Rental Cars and Foolish Fees: Insurance

June 28, 2014 | Kate Horrell

Yesterday, we talked about the various extras that rental car companies offer to you.  They also have a wide variety of insurances that they’ll offer.  However, you may already have the coverage you need.  Let’s talk about the various coverages that you probably already have:

Your Car Insurance

If you carry auto insurance, it almost always provides for some coverage for rental cars.  The key here is to knowing what your insurance will cover.  Call your carrier and inquire about rental car coverage.  Ask a lot of questions, because this is confusing stuff.

Your auto insurance will usually pay up to the limits of your regular auto coverage, but it will typically not pay for additional administrative fees, loss of use fees, or loss of value fees.

Your Credit Card

Most credit cards offer some sort of additional protection for rental cars that are paid for with that credit card.  Take the time to learn which one of your cards has the best coverage.  Some credit cards offer primary coverage (meaning they’ll pay first) and some offer secondary coverage (meaning they’ll pay after whatever other coverages you have.)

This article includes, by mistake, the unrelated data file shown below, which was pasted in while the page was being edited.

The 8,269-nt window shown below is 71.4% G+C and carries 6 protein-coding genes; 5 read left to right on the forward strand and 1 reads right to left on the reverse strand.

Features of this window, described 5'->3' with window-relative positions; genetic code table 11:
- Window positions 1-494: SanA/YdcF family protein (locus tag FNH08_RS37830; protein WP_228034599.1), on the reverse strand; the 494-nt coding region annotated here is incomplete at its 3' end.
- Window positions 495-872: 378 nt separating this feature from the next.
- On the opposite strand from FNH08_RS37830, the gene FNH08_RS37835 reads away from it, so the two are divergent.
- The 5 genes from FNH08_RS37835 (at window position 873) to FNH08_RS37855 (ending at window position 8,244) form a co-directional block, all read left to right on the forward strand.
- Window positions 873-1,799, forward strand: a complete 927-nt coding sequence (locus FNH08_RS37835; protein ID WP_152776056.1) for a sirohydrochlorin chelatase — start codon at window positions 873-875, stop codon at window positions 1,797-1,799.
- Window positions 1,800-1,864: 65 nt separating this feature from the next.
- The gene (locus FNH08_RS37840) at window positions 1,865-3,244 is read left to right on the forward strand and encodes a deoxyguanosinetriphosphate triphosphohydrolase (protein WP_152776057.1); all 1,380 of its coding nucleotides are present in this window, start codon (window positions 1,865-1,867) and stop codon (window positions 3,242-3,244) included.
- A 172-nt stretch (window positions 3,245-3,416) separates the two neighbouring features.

Your Rental Program

Depending on the program under which you rent your car, you might have additional protections due to the agreement between the car company and the company through whom you rented.  For example, if you rent from selected companies through USAA, the arrangement between the two companies may waive Loss of Use fees, Loss of Value fees, and Administrative fees.  For me, this is the deciding factor in chosing to rent via the USAA program.  (Plus, the fabulous rates they offer!)

Things To  Consider

Your personal insurance policy only covers comparable vehicles.  If you drive a Civic, and you rent an Escalade, you might have trouble.

In addition, be extra thoughtful if you don’t have insurance.  Let’s say you sell your car before leaving on a deployment, and give up your auto insurance.  If you rent a car while you are home on R&R, or when you return, you’ll need a plan.   Paycheck Chronicles reader Amy told me about her experience renting a car when she didn’t have her own.  She declined coverage, and there was a collision.  She was fully responsible for the damage to the vehicle, and had to pay it out of her own pocket.

You can check with your auto insurer to see if they offer an sort of special policy that covers your situation.  There are a variety of different coverages that could work, depending on the details.

Insurance when you are renting a car can be confusing and tricky.  A little bit of time and a few questions will allow you to approach the rental counter with a head full of knowledge and a plan for how to only purchase the coverage that you need.